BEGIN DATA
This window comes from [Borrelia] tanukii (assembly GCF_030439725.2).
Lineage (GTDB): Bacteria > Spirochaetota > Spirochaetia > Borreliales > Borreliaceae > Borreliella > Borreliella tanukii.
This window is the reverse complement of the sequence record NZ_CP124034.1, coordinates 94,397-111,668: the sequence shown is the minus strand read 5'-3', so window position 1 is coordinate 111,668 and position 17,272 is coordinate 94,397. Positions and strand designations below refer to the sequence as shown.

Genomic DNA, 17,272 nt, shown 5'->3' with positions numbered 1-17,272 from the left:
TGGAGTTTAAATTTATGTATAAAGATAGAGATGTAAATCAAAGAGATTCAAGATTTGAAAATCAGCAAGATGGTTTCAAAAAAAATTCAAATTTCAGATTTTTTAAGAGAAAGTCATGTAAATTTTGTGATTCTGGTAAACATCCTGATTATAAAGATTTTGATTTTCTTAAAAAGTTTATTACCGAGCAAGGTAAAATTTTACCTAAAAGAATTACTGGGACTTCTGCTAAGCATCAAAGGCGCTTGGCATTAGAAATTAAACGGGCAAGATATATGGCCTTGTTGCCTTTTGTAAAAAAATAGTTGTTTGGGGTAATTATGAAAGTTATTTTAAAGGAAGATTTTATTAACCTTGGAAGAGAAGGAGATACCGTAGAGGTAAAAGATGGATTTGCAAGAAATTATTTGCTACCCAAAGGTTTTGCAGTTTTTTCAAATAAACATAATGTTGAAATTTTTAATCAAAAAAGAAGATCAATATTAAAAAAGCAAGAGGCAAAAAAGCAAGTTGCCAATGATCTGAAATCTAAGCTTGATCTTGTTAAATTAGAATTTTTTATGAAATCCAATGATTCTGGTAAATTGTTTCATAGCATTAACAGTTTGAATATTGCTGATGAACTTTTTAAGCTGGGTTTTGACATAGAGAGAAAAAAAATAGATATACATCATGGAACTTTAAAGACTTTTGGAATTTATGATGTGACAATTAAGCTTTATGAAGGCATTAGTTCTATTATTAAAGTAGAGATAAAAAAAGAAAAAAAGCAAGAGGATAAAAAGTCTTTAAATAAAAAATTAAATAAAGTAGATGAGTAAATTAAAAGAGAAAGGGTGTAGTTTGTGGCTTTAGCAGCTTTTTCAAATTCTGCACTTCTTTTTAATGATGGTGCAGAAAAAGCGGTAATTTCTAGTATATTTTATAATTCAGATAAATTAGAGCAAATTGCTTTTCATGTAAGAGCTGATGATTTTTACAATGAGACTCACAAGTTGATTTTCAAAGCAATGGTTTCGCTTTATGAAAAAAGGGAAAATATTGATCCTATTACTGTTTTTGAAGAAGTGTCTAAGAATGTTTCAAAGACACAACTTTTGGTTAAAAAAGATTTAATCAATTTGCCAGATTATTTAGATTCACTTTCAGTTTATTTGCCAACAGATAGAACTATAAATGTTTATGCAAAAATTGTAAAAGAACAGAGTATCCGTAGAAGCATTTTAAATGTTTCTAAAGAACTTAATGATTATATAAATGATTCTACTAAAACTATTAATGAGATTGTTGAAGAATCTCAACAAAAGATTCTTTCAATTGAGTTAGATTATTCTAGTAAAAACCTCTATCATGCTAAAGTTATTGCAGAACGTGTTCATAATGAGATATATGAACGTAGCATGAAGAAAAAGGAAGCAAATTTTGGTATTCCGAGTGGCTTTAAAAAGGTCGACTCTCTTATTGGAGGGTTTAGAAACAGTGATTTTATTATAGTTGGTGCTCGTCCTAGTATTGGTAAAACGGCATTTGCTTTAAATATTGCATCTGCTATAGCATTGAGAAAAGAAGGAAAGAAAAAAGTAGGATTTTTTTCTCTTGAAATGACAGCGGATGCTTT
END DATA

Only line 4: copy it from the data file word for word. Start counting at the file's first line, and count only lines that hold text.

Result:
Genomic DNA, 17,272 nt, shown 5'->3' with positions numbered 1-17,272 from the left: